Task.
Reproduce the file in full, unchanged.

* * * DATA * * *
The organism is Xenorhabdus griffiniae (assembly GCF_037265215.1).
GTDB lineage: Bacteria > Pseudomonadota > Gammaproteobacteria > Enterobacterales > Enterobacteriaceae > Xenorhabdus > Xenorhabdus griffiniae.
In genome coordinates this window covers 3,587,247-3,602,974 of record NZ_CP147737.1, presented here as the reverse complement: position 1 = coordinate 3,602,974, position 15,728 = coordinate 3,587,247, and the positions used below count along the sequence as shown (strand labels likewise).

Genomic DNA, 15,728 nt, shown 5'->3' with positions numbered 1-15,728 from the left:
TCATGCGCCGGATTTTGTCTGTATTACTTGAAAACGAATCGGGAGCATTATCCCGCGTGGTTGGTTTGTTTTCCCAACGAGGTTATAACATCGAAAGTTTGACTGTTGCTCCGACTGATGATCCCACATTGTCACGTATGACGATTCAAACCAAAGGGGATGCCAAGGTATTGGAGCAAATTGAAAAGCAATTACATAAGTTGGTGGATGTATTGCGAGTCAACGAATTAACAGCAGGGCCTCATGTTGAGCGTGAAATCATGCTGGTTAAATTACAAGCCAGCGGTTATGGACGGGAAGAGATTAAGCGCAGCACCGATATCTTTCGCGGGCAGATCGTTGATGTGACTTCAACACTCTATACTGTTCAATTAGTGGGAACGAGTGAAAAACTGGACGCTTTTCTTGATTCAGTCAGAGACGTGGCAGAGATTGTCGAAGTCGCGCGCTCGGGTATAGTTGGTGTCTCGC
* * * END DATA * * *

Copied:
The organism is Xenorhabdus griffiniae (assembly GCF_037265215.1).
GTDB lineage: Bacteria > Pseudomonadota > Gammaproteobacteria > Enterobacterales > Enterobacteriaceae > Xenorhabdus > Xenorhabdus griffiniae.
In genome coordinates this window covers 3,587,247-3,602,974 of record NZ_CP147737.1, presented here as the reverse complement: position 1 = coordinate 3,602,974, position 15,728 = coordinate 3,587,247, and the positions used below count along the sequence as shown (strand labels likewise).

Genomic DNA, 15,728 nt, shown 5'->3' with positions numbered 1-15,728 from the left:
TCATGCGCCGGATTTTGTCTGTATTACTTGAAAACGAATCGGGAGCATTATCCCGCGTGGTTGGTTTGTTTTCCCAACGAGGTTATAACATCGAAAGTTTGACTGTTGCTCCGACTGATGATCCCACATTGTCACGTATGACGATTCAAACCAAAGGGGATGCCAAGGTATTGGAGCAAATTGAAAAGCAATTACATAAGTTGGTGGATGTATTGCGAGTCAACGAATTAACAGCAGGGCCTCATGTTGAGCGTGAAATCATGCTGGTTAAATTACAAGCCAGCGGTTATGGACGGGAAGAGATTAAGCGCAGCACCGATATCTTTCGCGGGCAGATCGTTGATGTGACTTCAACACTCTATACTGTTCAATTAGTGGGAACGAGTGAAAAACTGGACGCTTTTCTTGATTCAGTCAGAGACGTGGCAGAGATTGTCGAAGTCGCGCGCTCGGGTATAGTTGGTGTCTCGC